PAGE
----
Republicans have three times more cash stashed away than Dems
February 26, 2014
Republicans control the Senate 18-15 and dominate the Assembly 60-39, and they used those comfortable margins – made possible by a controversial redistricting plan – to maximum advantage, approving a 2013-15 state budget during the first six months of 2013 that offered a smorgasbord of tax breaks, relaxed regulations and other rewards to wealthy special interests that fuel their campaigns.
Campaign finance reports filed with the state and reviewed by the Democracy Campaign showed:
- Legislators and four legislative campaign committees used by Senate and Assembly Republican and Democratic leaders to raise special interest campaign cash had $4.14 million in their accounts December 31, including $3.09 million in Republican campaign accounts and $1.05 million in Democratic campaign accounts. Per capita, that averages $37,274 per Republican campaign committee and $18,747 for each Democratic campaign committee.
By house, Senate Republicans had an average $62,659 in their campaign accounts compared Senate Democrats who had $22,582 per capita. Assembly Republicans held a $29,738 per capita advantage over Assembly Democrats who had an average $17,213 in their campaign accounts December 31.
- Legislators and the four legislative campaign committees raised $3.53 million in 2013 and Republican legislative committees raised twice as much as Democrats – $2.36 million versus $1.17 million. Per capita that averages $28,448 for each Republican legislator and $20,803 for each Democratic legislator.
By house, Senate Republicans raised $49,773 per capita compared to an average $26,374 by Senate Democrats, and Assembly Republicans outpaced Assembly Democrats an average $22,117 to $18,575 in fundraising.
The fundraising and cash on hand advantage that one party has over the other even 10 months before the elections is significant. As more money continually flows to power, candidate campaign committees, like individual donors, can contribute to other candidates allowing incumbents with no challengers or easy races to give large amounts of their campaign cash to colleagues in tougher contests. Donors and political committees can contribute up to $500 every two years to Assembly candidates and a maximum $1,000 every four years to Senate candidates.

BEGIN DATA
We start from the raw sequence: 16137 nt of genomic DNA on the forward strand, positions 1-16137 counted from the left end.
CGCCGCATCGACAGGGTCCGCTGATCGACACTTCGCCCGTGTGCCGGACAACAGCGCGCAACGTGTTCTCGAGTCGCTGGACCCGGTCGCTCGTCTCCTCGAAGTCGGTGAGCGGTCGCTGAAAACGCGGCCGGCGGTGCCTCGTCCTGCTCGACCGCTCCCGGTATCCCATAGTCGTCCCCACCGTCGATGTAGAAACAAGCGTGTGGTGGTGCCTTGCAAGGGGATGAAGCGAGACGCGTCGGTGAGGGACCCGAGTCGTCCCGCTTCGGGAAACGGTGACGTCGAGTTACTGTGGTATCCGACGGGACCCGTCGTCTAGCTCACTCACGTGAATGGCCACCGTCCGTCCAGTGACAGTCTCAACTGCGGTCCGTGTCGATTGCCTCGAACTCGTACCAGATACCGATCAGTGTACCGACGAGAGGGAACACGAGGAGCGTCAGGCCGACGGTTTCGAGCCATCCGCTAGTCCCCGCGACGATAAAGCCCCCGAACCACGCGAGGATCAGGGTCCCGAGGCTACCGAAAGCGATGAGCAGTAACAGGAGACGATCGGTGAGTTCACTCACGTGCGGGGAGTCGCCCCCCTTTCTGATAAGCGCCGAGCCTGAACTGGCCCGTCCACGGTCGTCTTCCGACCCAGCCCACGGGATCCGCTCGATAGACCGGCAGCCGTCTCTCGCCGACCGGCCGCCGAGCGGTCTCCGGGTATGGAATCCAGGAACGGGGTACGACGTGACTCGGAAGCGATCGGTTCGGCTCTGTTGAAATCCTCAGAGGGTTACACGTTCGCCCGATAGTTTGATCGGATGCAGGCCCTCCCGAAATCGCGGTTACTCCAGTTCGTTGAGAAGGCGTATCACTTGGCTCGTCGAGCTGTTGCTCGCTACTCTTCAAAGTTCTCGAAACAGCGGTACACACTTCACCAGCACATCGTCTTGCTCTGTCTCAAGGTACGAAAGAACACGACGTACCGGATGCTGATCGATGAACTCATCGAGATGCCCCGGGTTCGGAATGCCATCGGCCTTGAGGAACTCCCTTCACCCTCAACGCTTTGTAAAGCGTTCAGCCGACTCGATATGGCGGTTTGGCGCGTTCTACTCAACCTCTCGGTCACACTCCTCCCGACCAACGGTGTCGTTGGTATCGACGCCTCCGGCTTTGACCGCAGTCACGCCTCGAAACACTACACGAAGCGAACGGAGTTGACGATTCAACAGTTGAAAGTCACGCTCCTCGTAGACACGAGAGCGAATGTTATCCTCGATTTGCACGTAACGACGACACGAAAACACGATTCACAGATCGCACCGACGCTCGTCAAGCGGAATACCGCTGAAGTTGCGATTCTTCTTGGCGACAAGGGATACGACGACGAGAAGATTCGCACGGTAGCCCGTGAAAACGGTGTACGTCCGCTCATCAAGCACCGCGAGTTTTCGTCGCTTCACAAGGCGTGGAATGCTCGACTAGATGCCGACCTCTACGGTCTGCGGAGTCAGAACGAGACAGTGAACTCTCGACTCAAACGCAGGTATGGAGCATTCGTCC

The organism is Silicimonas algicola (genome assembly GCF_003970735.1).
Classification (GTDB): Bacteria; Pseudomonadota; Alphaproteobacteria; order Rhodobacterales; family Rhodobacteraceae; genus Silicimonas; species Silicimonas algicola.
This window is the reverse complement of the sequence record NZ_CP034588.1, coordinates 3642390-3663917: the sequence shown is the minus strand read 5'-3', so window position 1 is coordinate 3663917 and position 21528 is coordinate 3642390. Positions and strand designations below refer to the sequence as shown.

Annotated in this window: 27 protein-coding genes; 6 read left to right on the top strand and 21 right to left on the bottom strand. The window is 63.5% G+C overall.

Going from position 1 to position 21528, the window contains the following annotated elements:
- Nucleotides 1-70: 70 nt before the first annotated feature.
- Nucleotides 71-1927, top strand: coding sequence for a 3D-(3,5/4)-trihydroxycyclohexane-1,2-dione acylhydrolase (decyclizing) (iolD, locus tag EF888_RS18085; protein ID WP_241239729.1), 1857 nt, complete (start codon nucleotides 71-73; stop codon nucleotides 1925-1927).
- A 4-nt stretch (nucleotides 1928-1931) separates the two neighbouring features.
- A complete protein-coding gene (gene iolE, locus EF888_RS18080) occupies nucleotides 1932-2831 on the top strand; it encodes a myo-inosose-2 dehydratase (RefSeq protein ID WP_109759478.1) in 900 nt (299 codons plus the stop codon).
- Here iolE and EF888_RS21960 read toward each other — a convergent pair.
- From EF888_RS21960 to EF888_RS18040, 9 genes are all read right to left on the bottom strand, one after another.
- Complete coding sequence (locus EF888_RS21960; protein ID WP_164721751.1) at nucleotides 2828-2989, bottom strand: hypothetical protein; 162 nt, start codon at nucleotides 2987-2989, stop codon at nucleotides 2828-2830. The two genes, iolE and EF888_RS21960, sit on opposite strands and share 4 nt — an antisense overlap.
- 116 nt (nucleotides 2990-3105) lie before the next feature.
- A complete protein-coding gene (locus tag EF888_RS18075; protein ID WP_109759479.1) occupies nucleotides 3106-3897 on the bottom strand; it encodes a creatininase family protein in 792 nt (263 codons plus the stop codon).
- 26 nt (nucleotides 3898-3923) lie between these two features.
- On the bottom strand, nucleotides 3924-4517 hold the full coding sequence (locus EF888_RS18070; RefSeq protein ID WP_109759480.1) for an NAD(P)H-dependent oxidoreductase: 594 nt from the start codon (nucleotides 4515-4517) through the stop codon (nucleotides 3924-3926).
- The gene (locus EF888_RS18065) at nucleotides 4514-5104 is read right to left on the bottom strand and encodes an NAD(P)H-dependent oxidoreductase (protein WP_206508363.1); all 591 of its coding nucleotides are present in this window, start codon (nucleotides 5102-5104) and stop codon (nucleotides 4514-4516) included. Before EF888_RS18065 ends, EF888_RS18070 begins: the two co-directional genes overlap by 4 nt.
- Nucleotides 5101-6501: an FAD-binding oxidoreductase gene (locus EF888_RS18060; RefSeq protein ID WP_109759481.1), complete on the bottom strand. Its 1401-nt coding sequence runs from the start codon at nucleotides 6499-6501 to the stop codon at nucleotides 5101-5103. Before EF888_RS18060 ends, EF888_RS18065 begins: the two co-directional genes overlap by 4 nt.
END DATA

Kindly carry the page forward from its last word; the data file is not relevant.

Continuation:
- The four legislative campaign committees controlled by Senate and Assembly legislative leaders raised a total of $1.07 million – 30.4 percent of the $3.53 million in total legislative fundraising in 2013. The amount raised by the legislative campaign committees ranked second behind the record for an odd-numbered year – $2.1 million in 2011 – and was just a few thousands dollars more than the total raised by the four committees in 2009.
- Twenty legislative candidate and campaign committees raised more than $50,000 in 2013, including 15 GOP committees and five Democratic committees (Table 1). Topping the list was the four legislative campaign committees – a sign of the reliance by both Republican and Democratic legislators on the pocketbooks of powerful special interests like business, manufacturing, real estate, construction, energy, transportation and health care, among others. Other top fundraisers included legislative leaders, and candidates in special Assembly elections last fall and in targeted legislative races and contests for statewide office in the 2014 general elections.
|Republican Assembly Campaign Committee||A||R||$310,208.98|
|Assembly Democratic Campaign Committee||A||D||$277,175.74|
|Committee to Elect a Republican Senate||S||R||$273,697.86|
|State Senate Democratic Committee||S||D||$210,517.71|
|Bernard Schaber, Penny||A57||D||$80,085.90|
*Table represents candidates and committees that raised $50,000 or more in 2013